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The eyes grow dim and short the breath,
Presages of approaching death.
When clammy sweats thro' every part,
Show life's retreating to the heart;
Its last resistance there to make,

And then the breathless frame forsake. 5 When all eternity's in sight;

The brightest day, or blackest night;
One shock will break the building down

And let thee into worlds unknown.
6 O come, my soul, the matter weigh!

How wilt thou leave thy kindred clay!
And how the unknown regions try,
And launch into eternity!

L. M. 234.

The night cometh. John ix. * "AY WAKE, awake, my sluggish soul,

Awake, and view the setting sun;
See how the shades of death advance,

Ere half the task of life is done.
2 Death!—'tis an awful,.solemn sound;

Oh, let it wake the slumb’ring ear! Apace the dreadful conqueror comes,

With all his pale companions near. 3 l'hy drowsy eyes will soon be clos'd,

These friendly warning's heard no more Soon will the mighty Judge approach,

E'en now he stands before the door. To-day attend his gracious voice;

This is the summons that he sends: Awake, - for on this transient hour Thy long eternity depends.

L. M. 235. 9. The sinner weighed and found wanting,

Dani. v. 27. "RAISE, thouglıtless sinner, raise thine eye; Behold God's balance lifted high!

There shall his justice be display'd,

And there thy hope and life be weighid. 2 See in one scale his perfect law;

Mark with what force its precepts draw:
Wouldst thou the awful test sustain-

Thy works how light! thy thoughts how vain! 3 Behold the hand of God appears

To trace in dreadful characters;
“Sinner--thy soul is wanting found,
And wrath shall smite thee to the ground.”
Let gudden fear thy nerves unbrace;
Let horror change thy guilty face;
Thro' all thy thoughts let anguish roll,

Till deep repentance melt thy soul. 5 One only hope may yet prevail;

Christ hath a weight to turn the scale;
Still doth the gospel publish peace,

And show a Saviour's righteousness. 6 Great God, exert thy power to save;

Deep on the heart, these truths engrave;:
The pond'rous load of guilt remove,
That trembling lips may sing thy love.

C. M. 236.

The Scoffer.
" ALL ye who laugh and sport with deatla,

And say, there is no hell;
The gasp of your expiring breath

Will send you there to dwell.
2 When iron slumbers bind your flesh,

With strange surprise you'll find Immortal vigour springs afresh,

And tortures wake the mind!
3 Then you'll confess the frightful names

Of plagues, you scorn'd before,
No more shall look like idle dreams,
Like foolish tales no more.

A Then shall ye curse that fatal day,

With flames upon your tongues,
When you exchang'd your souls away
For vanity and songs.

S. M. 237.

The harvest is past. Jer. viii. 20 1 I SAW, beyond the tomb,

The awful Judge appear, Prepar'd to scan with strict account,

My blessings wasted here. 2 His wrath like flaming fire,

Burn'd to the lowest hell And in that hopeless world wo,

He bade my spirit dwell. 3 Ye sinners, fear the Lord,

While yet 'tis call'd to day; Soon will the awful voice of death

Command your souls away.
4 Soon will the harvest close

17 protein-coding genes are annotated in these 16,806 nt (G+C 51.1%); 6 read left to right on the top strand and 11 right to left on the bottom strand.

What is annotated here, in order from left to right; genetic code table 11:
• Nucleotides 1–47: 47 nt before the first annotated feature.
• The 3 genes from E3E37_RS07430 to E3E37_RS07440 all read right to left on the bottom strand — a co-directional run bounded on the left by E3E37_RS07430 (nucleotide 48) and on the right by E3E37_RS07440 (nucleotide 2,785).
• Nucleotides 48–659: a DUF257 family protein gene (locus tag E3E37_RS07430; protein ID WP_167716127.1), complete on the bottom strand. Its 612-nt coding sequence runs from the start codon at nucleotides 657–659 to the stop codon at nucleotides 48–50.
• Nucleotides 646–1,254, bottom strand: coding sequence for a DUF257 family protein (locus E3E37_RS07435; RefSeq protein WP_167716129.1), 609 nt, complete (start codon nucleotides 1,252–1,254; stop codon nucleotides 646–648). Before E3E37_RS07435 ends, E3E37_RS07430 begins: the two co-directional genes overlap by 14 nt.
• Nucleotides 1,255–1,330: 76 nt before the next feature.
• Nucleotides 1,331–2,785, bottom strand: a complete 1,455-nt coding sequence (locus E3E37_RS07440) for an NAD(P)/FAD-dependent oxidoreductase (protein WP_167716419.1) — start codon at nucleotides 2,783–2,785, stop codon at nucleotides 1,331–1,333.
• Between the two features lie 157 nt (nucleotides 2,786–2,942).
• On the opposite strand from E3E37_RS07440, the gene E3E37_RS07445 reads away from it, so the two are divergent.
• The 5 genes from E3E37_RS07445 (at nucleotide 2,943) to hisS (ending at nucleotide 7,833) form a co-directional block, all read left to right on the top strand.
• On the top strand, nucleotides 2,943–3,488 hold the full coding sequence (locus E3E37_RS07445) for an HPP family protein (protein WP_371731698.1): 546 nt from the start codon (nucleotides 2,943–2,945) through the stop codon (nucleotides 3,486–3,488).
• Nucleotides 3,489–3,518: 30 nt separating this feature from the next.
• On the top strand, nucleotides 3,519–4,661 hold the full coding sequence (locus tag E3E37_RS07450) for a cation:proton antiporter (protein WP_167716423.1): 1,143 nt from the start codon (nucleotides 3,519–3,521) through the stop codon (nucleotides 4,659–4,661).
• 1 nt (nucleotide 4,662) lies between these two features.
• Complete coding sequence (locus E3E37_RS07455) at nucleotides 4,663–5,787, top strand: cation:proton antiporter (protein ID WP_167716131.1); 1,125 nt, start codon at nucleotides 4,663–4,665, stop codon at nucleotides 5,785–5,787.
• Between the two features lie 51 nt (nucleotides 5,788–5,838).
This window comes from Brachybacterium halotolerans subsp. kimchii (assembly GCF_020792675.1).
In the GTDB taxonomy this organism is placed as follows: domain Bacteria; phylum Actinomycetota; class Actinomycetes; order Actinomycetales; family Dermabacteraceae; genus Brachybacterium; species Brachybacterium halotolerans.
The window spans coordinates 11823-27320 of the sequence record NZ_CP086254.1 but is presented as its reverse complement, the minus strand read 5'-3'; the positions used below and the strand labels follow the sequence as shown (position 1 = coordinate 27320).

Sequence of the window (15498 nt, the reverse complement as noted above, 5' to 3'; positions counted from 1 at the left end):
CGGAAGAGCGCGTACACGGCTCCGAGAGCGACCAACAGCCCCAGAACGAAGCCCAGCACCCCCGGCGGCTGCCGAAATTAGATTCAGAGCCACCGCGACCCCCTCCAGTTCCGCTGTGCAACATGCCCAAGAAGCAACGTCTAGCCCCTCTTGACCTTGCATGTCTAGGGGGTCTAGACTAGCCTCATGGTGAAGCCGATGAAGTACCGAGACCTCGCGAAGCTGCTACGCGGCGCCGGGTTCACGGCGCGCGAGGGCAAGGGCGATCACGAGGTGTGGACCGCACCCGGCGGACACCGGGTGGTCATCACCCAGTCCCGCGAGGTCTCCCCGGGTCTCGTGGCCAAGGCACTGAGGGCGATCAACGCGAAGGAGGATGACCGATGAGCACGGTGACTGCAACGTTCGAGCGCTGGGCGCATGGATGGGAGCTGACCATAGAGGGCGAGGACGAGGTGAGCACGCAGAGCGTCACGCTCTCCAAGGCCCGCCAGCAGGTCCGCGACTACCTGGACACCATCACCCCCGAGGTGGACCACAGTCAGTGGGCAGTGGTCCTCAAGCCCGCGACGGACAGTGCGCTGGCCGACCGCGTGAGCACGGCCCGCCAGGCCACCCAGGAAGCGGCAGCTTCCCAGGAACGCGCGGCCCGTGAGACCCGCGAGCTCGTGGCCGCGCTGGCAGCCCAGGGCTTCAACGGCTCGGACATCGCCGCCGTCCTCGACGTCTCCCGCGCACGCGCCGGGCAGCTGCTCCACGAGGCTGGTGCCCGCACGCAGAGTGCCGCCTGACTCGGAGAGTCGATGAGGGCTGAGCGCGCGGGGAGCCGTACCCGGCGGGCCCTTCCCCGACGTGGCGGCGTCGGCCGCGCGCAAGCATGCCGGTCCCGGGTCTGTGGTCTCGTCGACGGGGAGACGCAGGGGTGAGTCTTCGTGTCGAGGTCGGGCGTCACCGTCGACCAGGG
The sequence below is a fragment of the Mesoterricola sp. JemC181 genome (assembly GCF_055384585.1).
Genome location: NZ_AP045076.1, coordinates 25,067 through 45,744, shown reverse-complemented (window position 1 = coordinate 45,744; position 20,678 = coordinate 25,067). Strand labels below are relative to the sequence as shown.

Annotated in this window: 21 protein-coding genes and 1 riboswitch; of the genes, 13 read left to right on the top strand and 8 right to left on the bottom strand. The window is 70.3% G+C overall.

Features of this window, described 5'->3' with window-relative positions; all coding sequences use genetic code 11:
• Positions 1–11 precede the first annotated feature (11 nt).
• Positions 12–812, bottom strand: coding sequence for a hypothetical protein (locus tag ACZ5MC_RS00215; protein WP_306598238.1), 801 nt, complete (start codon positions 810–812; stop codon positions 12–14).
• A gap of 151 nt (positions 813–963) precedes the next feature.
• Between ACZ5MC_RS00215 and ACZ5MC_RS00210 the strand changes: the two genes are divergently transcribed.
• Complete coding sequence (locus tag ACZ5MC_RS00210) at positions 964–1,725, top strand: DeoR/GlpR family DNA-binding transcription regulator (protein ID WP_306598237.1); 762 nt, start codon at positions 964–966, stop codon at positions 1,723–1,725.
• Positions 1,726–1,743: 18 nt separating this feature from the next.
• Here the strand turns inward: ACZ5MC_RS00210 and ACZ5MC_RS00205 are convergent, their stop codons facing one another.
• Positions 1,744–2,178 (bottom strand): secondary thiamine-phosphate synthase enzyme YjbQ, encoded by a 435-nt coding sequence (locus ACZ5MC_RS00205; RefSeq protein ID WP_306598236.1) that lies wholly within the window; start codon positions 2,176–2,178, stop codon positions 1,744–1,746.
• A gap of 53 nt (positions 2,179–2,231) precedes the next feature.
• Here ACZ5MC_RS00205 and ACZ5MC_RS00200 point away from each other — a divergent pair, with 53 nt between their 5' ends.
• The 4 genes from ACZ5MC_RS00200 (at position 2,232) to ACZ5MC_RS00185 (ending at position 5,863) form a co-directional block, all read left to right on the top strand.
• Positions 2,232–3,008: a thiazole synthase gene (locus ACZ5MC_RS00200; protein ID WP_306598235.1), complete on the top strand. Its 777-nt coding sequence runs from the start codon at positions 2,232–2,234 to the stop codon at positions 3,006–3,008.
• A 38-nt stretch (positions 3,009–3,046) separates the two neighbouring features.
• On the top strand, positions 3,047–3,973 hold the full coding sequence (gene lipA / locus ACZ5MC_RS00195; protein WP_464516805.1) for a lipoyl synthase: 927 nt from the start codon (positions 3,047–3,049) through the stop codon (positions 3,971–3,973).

The summer soon be o'er-
And soon, your injur'd, angry God
Will hear your prayers no more.

P. M. 238.

Rom. iii. 16. WHEN frowning death appears,

And points his tatal dart,
What dark foreboding fears
Distract the sinner's heart!

The dreadful blow
No arm can stay,
But torn away

He sinks to wo.
2 Now every hope denied,

Bereft of every good,
He must the wrath abide
Of an avenging God;

No mercy there
Will greet his ear
Nor wipe the tear

Of black despair.
3 Sinners, awake, attend,

And flee the wrath to come;
Make Christ, the Judge, your friend,
And heav'n shall be your home:

His mercy nigh,
Now points the path
Chat leads from death
To joys on high.

P. M. 239.

Sinner, prepare to meet Goch 1 SINNER, art thou still secure?

Wilt thou still refuse to pray?
Can thy heart or hands endure

In the Lord's avenging day? 2 See, his mighty arm is hard!

Awful terrors clothe his brow!
For his judgment stand prepar'd,

Thou must either break or bow. 3 At his presence nature shakes,

Earth-affrighted hastes to flee;
Solid mountains melt like wax,

What will then become of thee? $ Who his advent may

abide?
You that glory in your shame,
Will you find a place to hide,

When the world is wrapt in flame? 5 Lord, prepare us by thy grace!

Soon we must resign our breath,
And our souls be call'd to pass

Through the iron gate of death. 6 Let us now our day improve, Listen to the gospel voice:

Seek the things that are above;

Scorn the world's pretended joys.

P. M. 240.

The Alarm. 'Stol, poor sinners, stop and think,

Before you further go;
Will you sport upon the brink

Of everlasting wo!
On the verge of ruin stom

Now the friendly warning take
Stay your footsteps-ere ye drop

Into the burning lake.
2 Say, have you an arm like God,

That you his will oppose?
Fear ye not that iron rod

With which he breaks his foes!
Can you stand in that dread day,

Which his justice shall proclaim, When the earth shall melt away

Like wax before the flame?

3 Ghastly death will quickly come, And drag you to his

bar;
Then to hear your awful doom,

Will fill you with despair!
All your sins will round you crowd;

You shall mark their crimson dye;
Each for vengeance crying loud,

And what can you reply?

Tho' your heart were made of steel,

Your forehead lin’d with brass;
God at length will make you feel,

He will not let you pass;
Sinners, then in vain will call,

Those who now despise his grace, “Rocks and mountains on us fall, And hide us from his face."

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